No Half Measures with Syria

Patrick McCorkle
4 min readApr 9, 2017


Wow. Once again, what a week in political news! On Thursday, President Donald Trump ordered a targeted military strike against the Syrian Regime after dictator Bashar Al-Assad ordered a gas attack which killed 70 people. The President said he was emotionally moved after he saw footage of the civilans suffering.

The American people are split by the decision. Some say it was necessary because of the dictator’s repeated violations of human rights and Russia’s growing influence in the region. Others say that Mr. Trump turned into George W. Bush, offering humanitarian reasons to involve the U.S. in a conflict which is against our interests.

My argument is as follows: We must avoid half-measures and act decisively. The US, along with NATO allies should establish safe zones, giving the Syrian people some relief. With the consent of Syria and other allies, it would be ideal to either partition the country or form a new government while avoiding the mistakes made in Iraq. Finally, while Russia seems fearsome, the US should not view the country as an equal and let Russia dominate our decision making.

First, the United States must avoid taking half-measures. The title of this post is inspired by one of my favorite shows, Breaking Bad. The main character, Walter White, is advised another character to avoid taking ‘half measures.’ Either go big or go home. The United States must be decisive and effective. There is no going back now, We cannot embark on a half baked course of action and then abandon the region again, causing more chaos than order.

Now that the United States has escalated the situation, there are several things we must do quickly. I have long been a fan of members of the North Atlantic Treaty Organization (NATO) establishing safe zones in Syria and paving the way for a transition of power, if the Syrians want it. At the very least, the poor Syrian people deserve some relief from the hell that they have experienced for the past six years.

However, I believe that Syria, like Iraq, is too ethnically and linguistically diverse which makes it difficult to create a unified country. President Assad’s Alawite Muslims make up 12% of the population but have dominated public life in the 1970s. Similarly, Saddam Hussein’s Sunni minority dominated Iraq despite having a Shia majority.

In addition to the Sunni-Shia divide, Syria has a host of other ethnic and linguistic groups as this map shows. Syria was artifically created by colonial powers after World War I and did not develop organically. I don’t see how, after all that has happened, a Syrian consciousness can develop. As long as the country exists in its current form, there will be problems.

If not partition, then Syria can look to regions such as the countries of Yugoslavia (the Yugoslav Wars) as to how avoid problems and create governments that represent the different ethnic and linguistic groups. At any rate, the current arrangemant is not working so alternatives are worth exploring.

While obvious, I must emphasize that the US must avoid repeating our mistakes in Iraq. Under no circumstances should the US participate in nation building without the consent of the Syrian people. All actions, such as the safe zones and partitioning Syria or making a new government, must be done with Syria’s consent and several NATO allies. Acting unilaterally (another awful half-measure) will turn the situation into even more of a mess and undermine the US’s credibility in the region.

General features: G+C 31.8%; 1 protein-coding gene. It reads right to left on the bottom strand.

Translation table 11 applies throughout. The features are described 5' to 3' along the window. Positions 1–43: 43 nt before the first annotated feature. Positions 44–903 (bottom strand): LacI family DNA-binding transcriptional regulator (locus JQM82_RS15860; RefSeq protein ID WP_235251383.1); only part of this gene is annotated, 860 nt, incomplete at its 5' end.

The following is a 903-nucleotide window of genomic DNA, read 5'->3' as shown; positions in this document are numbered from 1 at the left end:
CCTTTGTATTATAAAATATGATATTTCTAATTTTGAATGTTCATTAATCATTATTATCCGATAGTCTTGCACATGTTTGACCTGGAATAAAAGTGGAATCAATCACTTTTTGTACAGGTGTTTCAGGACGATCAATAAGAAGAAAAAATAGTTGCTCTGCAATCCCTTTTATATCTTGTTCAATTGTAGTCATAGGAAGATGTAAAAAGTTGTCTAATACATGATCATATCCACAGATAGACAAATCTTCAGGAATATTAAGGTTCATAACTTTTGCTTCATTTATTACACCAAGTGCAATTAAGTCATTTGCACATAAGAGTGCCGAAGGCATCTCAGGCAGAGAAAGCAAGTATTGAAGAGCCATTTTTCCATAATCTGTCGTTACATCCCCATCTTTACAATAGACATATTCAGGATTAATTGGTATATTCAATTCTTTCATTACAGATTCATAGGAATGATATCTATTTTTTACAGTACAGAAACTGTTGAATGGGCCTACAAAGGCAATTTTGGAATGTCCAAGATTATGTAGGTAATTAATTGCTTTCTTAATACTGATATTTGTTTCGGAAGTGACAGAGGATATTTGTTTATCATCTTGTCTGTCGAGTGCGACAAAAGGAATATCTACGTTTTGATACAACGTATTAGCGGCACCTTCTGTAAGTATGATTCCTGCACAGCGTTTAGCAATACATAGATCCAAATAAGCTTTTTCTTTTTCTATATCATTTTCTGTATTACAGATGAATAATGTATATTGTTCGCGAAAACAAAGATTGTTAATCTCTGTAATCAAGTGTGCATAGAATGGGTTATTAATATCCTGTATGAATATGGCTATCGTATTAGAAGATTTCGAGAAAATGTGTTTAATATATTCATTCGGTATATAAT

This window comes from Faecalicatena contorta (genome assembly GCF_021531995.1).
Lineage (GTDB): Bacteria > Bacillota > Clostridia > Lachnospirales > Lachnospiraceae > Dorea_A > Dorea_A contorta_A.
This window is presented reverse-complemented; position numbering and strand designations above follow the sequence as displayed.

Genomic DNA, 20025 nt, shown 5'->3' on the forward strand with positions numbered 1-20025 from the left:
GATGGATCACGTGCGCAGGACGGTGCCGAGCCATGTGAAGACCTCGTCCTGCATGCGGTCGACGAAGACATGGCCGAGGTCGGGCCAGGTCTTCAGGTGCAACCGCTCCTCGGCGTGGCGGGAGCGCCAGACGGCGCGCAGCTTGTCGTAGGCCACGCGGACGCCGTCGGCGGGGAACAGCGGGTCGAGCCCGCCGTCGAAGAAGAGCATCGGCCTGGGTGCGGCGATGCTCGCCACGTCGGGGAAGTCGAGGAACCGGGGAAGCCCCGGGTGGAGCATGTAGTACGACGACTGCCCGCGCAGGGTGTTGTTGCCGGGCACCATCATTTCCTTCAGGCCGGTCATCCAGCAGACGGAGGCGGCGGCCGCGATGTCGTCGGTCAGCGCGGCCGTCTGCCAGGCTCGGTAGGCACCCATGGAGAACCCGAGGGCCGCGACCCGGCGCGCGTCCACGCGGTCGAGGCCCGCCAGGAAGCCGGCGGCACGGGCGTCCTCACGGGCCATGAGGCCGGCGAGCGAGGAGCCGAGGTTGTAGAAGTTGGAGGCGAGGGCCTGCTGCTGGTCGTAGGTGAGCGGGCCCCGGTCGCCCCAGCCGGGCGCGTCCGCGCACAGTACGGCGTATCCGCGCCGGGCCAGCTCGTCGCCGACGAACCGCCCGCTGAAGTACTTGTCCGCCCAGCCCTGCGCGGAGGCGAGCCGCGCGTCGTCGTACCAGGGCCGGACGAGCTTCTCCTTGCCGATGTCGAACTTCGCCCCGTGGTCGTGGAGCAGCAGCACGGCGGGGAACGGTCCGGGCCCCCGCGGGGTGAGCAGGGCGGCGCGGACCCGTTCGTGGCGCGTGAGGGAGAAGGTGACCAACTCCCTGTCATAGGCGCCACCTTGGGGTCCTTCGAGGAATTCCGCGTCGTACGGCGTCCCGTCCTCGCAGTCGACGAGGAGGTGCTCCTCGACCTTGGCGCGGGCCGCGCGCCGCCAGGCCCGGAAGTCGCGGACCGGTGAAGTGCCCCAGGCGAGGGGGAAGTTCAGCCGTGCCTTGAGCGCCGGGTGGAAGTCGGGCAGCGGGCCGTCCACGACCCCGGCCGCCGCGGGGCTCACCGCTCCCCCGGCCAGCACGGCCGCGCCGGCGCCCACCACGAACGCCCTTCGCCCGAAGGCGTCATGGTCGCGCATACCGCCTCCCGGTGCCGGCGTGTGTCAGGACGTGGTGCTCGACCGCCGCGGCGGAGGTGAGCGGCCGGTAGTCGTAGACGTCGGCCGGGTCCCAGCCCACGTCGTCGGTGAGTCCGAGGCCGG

Don’t think I forgot the elephant in the room- Russia. The country has clearly indicated their support for Mr. Assad time and time again. Additionally, Russia has been trying to spread its influence in the Middle East. Many fear Russia’s response to President Trump’s strike. While Russia may be able to put a fight for awhile, its military might has been declining.

As this 2015 article from the Brookings Institute argues, both Russia and its ‘president’ Vladimir Putin are in a weak position. The demonstrations of strength in Ukraine and other places in recent years are a distraction from how the government was overspending on the military. Furthermore, Russia’s economy is tied to oil, like Saudi Arabia’s. It is not wise to base your economy on one product, and a bad stretch for oil prices has weakened Russia and will weaken it again in the future.

Consequently, I do not believe the United States should see Russia as a strategic equal, but I do believe that the US should be wary of Russia and monitor the country carefully. The US must remember that the current Russian Federation is not the Soviet Union. The former is not as dangerous as the latter, despite all of Mr. Putin’s attempts to convince the world otherwise. Respect Russia and what it can do, but don’t give the country more credit than it deserves.

In sum, the United States has to embark on a clear course of action now after the airstrike. With our NATO allies, we should establish safe zones and pave the way for a transition of power to end the war. Ideally, Syria should be partitioned or at least reorganized due to its colonial legacy and ethnic\linguistic diversity. The US should remember its mistakes in Iraq and avoid unilateral action and nation building. Russia, while powerful, is no match for the United States and its strength should not be overestimated. The US has the advantage and should not be afraid of Russia.

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Originally published at on April 9, 2017.



Patrick McCorkle

I am a young professional with keen interests in politics, history, foreign languages and the arts.